One thing you should know about us is that we’re huge proponents of personalization, which is sometimes called one-to-one (or 1:1) printing or communications. Being as we’re in the business of helping organizations fundraise more effectively, we know that personalization is a must-do. This technique allows organizations to increase the relevance of each touch by carefully modifying the messaging, image selections, and other elements based on the data of each recipient.
Though we encourage everyone to go this route in their fundraising communications, it’s important to know where to draw the line and be sure not to cross it. It’s not that hard to go from zero to creepy with a personalized campaign, especially if your approach borders on careless. Your donors will want to make sure that their information is safe, and that the organization they’re sharing it with isn’t going to misuse it. All of this works to build trust, which only exists when both parties feel it.
Here are some preliminary steps you should take before getting personal with your donors:
Include an official privacy statement on any materials used to garner information.
People are really wary of sharing certain information these days, and rightfully so. An official privacy statement can give them some peace of mind, as can an explanation of data/security procedures and a promise of confidentiality.
See also: 5 Best Practices for Success with Personalized Marketing
Never disclose anything overly personal.
You can let your donors know that you are well aware of their giving habits, frequency of donations, and even personal interests (if you’re lucky enough to get a hold of that information). But if for whatever reason you got wind of something extremely personal, just don’t use it.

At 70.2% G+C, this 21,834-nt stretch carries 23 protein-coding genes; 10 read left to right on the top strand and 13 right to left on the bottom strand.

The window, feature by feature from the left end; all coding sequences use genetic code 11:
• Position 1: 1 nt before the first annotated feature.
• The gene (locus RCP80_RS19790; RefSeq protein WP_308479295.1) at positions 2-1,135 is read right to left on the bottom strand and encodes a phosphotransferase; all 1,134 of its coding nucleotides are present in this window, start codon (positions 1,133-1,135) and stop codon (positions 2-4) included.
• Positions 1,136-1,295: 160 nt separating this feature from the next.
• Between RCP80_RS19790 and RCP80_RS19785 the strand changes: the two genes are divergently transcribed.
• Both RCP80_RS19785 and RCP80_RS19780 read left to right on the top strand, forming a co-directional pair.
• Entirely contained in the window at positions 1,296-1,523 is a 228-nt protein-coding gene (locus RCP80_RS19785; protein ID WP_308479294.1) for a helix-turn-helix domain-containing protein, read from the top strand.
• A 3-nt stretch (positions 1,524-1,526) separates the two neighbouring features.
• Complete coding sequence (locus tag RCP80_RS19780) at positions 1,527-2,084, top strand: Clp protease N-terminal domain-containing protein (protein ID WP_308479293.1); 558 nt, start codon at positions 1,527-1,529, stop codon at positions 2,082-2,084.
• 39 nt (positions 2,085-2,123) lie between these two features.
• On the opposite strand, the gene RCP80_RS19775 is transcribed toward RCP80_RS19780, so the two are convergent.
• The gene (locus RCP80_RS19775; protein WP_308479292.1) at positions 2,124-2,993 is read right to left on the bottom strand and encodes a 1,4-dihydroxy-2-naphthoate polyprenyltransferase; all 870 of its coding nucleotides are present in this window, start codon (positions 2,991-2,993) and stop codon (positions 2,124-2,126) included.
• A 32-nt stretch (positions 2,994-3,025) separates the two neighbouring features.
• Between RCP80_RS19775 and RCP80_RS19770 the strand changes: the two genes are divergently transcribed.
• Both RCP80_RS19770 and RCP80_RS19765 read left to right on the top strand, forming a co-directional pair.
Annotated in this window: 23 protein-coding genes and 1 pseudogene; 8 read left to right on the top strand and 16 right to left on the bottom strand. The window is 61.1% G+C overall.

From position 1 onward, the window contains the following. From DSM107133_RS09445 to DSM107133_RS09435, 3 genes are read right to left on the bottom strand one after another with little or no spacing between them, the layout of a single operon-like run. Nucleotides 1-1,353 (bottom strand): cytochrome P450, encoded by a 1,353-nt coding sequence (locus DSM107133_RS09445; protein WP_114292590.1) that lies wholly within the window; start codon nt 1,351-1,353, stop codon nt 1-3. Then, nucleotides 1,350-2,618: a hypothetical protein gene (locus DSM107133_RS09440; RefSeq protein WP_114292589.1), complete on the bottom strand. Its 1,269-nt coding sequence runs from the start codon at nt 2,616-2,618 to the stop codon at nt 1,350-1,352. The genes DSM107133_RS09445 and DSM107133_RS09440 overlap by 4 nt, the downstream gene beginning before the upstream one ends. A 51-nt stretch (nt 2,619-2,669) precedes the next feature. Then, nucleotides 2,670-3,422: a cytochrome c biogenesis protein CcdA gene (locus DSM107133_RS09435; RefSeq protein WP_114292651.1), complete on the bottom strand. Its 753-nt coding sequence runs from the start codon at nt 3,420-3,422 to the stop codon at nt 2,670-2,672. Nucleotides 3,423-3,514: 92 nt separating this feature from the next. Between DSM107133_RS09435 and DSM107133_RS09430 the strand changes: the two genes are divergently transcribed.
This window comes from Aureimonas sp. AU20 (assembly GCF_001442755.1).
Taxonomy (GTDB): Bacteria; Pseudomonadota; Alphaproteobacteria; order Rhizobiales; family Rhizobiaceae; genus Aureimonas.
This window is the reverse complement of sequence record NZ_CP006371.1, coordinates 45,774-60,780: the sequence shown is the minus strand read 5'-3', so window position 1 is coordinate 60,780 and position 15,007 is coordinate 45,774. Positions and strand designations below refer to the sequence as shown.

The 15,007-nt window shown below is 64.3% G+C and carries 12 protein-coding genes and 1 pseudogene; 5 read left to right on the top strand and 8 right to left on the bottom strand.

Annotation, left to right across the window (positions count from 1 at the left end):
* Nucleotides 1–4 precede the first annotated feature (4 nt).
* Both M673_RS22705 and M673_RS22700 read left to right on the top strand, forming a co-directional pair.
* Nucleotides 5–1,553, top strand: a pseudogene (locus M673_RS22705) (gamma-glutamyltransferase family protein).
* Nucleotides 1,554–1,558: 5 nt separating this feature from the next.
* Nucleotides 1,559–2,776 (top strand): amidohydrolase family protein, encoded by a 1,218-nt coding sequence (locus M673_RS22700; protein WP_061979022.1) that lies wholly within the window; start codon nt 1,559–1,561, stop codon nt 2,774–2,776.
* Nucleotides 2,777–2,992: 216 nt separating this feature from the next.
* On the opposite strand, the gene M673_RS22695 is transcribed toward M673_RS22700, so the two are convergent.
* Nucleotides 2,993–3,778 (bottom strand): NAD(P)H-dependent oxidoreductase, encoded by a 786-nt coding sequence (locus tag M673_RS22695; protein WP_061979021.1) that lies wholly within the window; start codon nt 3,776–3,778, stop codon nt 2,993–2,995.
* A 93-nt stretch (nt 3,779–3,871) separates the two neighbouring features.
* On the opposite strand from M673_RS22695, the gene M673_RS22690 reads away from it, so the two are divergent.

See also: Are You Thinking About 1-to-1 Printing Too Narrowly?
Always give them an exit plan.
Make sure that whatever you’re using to communicate with your donors provides a clear and simple way for them to opt out if they so choose. We’re sure your storytelling skills are emotionally compelling and on point, but there’s a fine line between laying on the feels and going too far. Show them that you respect their boundaries, but also be sure to provide pathways for them to stay engaged, like through social media or by modifying their online newsletter subscription. Oh, and assure them they’ll be missed.
See also: The Money Saving Magic of Personalization
Let them know they’re not for sale.
Plain and simple: Don’t sell their information to third parties and let them know that up front. Privacy standards are constantly changing. To maintain a trusting relationship, it’s important to stay abreast of new regulations and to remind your constituents that their safety and comfort is always top of mind. Plus, good technique will yield you greater success in the long run.
Have any experience with personalization? Give us a shout on Twitter @AGNJ and let us know what worked or didn’t work for you!
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Like what you see? Check out these:
+ 5 Best Practices for Success with Personalized Marketing
+ Are You Thinking About 1-to-1 Printing Too Narrowly?
+ The Money Saving Magic of Personalization